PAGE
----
Malicious code is living on weeks after it has been removed from websites thanks to an unexpected culprit - cache servers.

According to Finjan Software, which has just released its latest Web trends report, caching technology used by search engines, ISPs and large companies has been discovered to harbour certain kinds of malicious code even after the website that hosted it has been taken down.

Such "infection-by-proxy" code can remain in caches for as long as two weeks, giving it a "life after death" at a time it would conventionally be assumed to have been neutralised. Although caching does not always save copies of everything on a website, it will still store code embedded in html, including programming formats such as Javascript.

The company offered details of how code designed to exploit a number of vulnerabilities in Microsoft products from 2003 and 2004 was able to continue in the public domain thanks to it hiding in the cache servers of one of three unnamed search engines.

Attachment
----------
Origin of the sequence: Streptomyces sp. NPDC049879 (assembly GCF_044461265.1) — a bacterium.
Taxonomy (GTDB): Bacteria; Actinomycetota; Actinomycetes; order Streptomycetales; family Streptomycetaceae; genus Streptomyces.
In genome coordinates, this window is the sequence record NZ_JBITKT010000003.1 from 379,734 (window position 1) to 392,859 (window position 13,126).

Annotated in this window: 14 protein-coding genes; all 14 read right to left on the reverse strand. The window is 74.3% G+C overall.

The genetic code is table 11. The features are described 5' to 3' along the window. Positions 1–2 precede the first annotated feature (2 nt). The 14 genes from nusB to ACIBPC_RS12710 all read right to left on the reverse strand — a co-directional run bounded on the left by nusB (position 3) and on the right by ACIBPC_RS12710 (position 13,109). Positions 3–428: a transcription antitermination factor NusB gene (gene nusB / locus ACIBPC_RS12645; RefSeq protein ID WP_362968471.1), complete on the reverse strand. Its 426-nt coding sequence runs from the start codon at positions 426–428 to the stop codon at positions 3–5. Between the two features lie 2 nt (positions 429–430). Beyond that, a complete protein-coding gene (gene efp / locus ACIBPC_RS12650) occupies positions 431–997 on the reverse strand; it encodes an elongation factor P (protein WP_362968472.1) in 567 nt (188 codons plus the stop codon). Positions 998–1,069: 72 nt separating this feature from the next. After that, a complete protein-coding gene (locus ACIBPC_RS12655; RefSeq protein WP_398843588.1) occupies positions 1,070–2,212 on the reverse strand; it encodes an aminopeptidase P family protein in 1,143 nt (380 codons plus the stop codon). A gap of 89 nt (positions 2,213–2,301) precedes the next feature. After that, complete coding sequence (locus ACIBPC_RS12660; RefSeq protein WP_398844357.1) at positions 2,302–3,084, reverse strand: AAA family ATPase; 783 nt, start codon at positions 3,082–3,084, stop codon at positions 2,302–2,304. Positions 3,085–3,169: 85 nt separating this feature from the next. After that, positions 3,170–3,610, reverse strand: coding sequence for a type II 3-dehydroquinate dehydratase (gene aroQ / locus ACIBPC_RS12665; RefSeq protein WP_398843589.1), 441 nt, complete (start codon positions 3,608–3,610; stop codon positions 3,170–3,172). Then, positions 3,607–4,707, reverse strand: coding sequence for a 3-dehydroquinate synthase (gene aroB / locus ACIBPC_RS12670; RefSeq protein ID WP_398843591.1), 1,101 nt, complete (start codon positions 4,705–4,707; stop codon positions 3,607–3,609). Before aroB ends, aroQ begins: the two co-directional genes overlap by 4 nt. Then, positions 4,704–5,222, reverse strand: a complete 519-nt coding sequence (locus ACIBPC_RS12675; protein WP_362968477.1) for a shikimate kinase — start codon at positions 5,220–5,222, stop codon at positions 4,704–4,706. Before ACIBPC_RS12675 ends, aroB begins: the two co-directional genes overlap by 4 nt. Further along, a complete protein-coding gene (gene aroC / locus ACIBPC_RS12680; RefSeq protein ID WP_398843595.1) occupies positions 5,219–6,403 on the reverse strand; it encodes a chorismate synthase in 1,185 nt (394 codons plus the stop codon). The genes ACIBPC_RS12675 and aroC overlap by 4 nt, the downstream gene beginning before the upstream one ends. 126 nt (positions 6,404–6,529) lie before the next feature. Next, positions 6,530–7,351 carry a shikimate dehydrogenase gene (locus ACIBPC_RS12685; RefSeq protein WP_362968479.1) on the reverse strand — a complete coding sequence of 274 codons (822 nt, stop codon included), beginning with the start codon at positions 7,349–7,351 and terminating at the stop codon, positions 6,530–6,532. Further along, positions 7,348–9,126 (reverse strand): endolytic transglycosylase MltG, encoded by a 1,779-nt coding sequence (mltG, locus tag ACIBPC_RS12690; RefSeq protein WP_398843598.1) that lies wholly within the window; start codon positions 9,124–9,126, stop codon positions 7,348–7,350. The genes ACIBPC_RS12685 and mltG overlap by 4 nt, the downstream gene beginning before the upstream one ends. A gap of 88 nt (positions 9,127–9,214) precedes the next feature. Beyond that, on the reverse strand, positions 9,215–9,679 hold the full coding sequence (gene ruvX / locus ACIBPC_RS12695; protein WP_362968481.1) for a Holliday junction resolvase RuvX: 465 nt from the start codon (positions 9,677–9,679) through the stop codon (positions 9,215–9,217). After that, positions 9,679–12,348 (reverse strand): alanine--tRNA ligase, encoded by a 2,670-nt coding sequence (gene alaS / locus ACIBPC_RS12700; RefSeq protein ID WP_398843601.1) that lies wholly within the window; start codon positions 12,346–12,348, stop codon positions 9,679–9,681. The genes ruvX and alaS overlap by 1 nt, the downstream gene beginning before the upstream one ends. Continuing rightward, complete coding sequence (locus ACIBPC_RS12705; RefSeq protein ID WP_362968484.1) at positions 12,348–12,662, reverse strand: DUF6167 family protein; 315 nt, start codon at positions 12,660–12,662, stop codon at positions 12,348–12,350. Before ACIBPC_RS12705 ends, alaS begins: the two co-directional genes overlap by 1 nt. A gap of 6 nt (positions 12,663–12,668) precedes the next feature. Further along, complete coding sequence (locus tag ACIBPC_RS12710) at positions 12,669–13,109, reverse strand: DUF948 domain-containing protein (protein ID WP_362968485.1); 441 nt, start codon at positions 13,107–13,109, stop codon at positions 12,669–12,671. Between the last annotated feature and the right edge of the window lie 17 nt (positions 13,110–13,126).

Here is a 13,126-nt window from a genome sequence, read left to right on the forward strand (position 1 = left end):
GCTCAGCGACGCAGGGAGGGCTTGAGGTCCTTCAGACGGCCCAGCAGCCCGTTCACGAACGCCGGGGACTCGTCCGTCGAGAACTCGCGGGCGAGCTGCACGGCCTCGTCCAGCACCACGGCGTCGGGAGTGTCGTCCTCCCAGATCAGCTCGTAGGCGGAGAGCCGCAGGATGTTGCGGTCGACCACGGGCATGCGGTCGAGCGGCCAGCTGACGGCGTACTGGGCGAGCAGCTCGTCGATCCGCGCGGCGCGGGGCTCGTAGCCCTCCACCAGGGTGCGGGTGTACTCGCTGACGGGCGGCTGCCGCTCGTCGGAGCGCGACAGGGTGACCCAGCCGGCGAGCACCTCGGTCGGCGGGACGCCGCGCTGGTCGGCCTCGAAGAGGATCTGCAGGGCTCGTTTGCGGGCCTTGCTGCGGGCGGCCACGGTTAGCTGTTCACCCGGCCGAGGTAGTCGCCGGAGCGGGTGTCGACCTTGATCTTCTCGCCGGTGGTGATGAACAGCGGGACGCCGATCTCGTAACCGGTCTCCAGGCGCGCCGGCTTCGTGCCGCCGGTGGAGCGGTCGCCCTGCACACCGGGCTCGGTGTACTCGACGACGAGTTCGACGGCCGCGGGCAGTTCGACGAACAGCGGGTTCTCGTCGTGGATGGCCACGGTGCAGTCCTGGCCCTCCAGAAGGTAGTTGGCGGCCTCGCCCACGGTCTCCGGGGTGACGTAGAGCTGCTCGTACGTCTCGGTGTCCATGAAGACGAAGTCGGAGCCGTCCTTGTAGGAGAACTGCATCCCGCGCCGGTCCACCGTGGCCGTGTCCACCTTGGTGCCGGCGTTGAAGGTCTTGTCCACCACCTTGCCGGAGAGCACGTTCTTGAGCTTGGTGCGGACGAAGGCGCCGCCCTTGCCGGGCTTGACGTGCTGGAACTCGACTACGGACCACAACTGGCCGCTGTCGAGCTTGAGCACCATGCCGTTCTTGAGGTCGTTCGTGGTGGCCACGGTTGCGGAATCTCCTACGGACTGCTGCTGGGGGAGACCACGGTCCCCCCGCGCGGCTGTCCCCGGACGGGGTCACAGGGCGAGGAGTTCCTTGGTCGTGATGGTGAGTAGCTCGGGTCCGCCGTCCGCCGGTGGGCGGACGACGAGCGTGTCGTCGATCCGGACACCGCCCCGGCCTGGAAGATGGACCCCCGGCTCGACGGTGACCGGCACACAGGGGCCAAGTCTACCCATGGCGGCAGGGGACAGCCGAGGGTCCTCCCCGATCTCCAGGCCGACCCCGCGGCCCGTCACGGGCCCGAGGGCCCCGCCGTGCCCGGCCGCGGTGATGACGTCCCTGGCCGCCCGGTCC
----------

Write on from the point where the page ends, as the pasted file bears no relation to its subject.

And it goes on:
Although old, there is no reason why the same issue wouldn’t apply to recent issues on an unlimited scale, depending on the nature of the code and the way it was buried within cacheable content. And code pointing to malware such as Trojans would remain because of the issue, raising the level of risk further.

"This is more than just a theoretical danger. It is possible that storage and caching servers could unintentionally become the largest 'legitimate' storage venue for malicious code," said Finjan’s CTO Yuval Ben-Itzhak. "Almost every malicious website out there has a copy on a cacheing server," he told Techworld.

The services affected by the cached malware had been informed in August. "What our latest report shows is that current processes to remove such malicious content from the Web are simply not going far enough to combat this very serious and growing threat."

This type of threat counts as new, though there have been several instance of malicious code using search engines to spread in other ways. In May, a McAfee report claimed that search engines were now a major channel for the inadvertent spread of malware by returning infected sites in search results.